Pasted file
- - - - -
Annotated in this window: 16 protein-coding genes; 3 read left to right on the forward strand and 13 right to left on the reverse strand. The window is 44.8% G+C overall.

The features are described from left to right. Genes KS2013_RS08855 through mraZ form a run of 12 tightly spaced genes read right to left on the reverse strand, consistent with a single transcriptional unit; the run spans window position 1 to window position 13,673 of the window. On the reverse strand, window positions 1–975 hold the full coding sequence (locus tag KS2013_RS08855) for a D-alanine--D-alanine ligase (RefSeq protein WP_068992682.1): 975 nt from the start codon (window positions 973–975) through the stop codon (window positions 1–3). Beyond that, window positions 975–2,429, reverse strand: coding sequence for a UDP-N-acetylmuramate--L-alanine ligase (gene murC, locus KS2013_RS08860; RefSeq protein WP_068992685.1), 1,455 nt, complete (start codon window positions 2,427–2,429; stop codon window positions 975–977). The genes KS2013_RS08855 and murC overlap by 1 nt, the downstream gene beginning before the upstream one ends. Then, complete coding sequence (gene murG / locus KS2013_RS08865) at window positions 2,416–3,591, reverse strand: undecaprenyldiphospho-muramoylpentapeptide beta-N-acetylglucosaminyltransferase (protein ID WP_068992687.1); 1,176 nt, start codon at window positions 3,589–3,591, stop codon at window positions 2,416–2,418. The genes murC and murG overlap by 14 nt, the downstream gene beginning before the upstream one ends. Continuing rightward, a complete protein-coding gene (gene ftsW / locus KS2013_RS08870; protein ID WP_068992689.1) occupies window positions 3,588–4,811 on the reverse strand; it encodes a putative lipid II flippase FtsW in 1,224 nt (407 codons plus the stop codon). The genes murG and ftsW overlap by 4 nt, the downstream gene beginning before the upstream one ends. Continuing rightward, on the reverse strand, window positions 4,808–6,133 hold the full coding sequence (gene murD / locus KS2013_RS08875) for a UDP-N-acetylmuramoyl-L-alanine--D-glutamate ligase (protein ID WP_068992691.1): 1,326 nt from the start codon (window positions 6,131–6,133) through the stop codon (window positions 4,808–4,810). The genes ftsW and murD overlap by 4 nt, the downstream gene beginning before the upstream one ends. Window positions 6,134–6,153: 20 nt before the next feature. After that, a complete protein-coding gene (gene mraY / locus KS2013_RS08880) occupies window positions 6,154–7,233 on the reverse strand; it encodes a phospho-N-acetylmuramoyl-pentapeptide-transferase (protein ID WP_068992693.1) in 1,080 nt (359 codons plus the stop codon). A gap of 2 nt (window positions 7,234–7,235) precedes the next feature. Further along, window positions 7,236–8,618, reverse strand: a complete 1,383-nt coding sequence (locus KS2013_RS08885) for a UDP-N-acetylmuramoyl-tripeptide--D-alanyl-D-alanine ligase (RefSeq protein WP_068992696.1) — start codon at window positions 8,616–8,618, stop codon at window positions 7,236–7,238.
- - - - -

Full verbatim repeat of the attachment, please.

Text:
Annotated in this window: 16 protein-coding genes; 3 read left to right on the forward strand and 13 right to left on the reverse strand. The window is 44.8% G+C overall.

The features are described from left to right. Genes KS2013_RS08855 through mraZ form a run of 12 tightly spaced genes read right to left on the reverse strand, consistent with a single transcriptional unit; the run spans window position 1 to window position 13,673 of the window. On the reverse strand, window positions 1–975 hold the full coding sequence (locus tag KS2013_RS08855) for a D-alanine--D-alanine ligase (RefSeq protein WP_068992682.1): 975 nt from the start codon (window positions 973–975) through the stop codon (window positions 1–3). Beyond that, window positions 975–2,429, reverse strand: coding sequence for a UDP-N-acetylmuramate--L-alanine ligase (gene murC, locus KS2013_RS08860; RefSeq protein WP_068992685.1), 1,455 nt, complete (start codon window positions 2,427–2,429; stop codon window positions 975–977). The genes KS2013_RS08855 and murC overlap by 1 nt, the downstream gene beginning before the upstream one ends. Then, complete coding sequence (gene murG / locus KS2013_RS08865) at window positions 2,416–3,591, reverse strand: undecaprenyldiphospho-muramoylpentapeptide beta-N-acetylglucosaminyltransferase (protein ID WP_068992687.1); 1,176 nt, start codon at window positions 3,589–3,591, stop codon at window positions 2,416–2,418. The genes murC and murG overlap by 14 nt, the downstream gene beginning before the upstream one ends. Continuing rightward, a complete protein-coding gene (gene ftsW / locus KS2013_RS08870; protein ID WP_068992689.1) occupies window positions 3,588–4,811 on the reverse strand; it encodes a putative lipid II flippase FtsW in 1,224 nt (407 codons plus the stop codon). The genes murG and ftsW overlap by 4 nt, the downstream gene beginning before the upstream one ends. Continuing rightward, on the reverse strand, window positions 4,808–6,133 hold the full coding sequence (gene murD / locus KS2013_RS08875) for a UDP-N-acetylmuramoyl-L-alanine--D-glutamate ligase (protein ID WP_068992691.1): 1,326 nt from the start codon (window positions 6,131–6,133) through the stop codon (window positions 4,808–4,810). The genes ftsW and murD overlap by 4 nt, the downstream gene beginning before the upstream one ends. Window positions 6,134–6,153: 20 nt before the next feature. After that, a complete protein-coding gene (gene mraY / locus KS2013_RS08880) occupies window positions 6,154–7,233 on the reverse strand; it encodes a phospho-N-acetylmuramoyl-pentapeptide-transferase (protein ID WP_068992693.1) in 1,080 nt (359 codons plus the stop codon). A gap of 2 nt (window positions 7,234–7,235) precedes the next feature. Further along, window positions 7,236–8,618, reverse strand: a complete 1,383-nt coding sequence (locus KS2013_RS08885) for a UDP-N-acetylmuramoyl-tripeptide--D-alanyl-D-alanine ligase (RefSeq protein WP_068992696.1) — start codon at window positions 8,616–8,618, stop codon at window positions 7,236–7,238.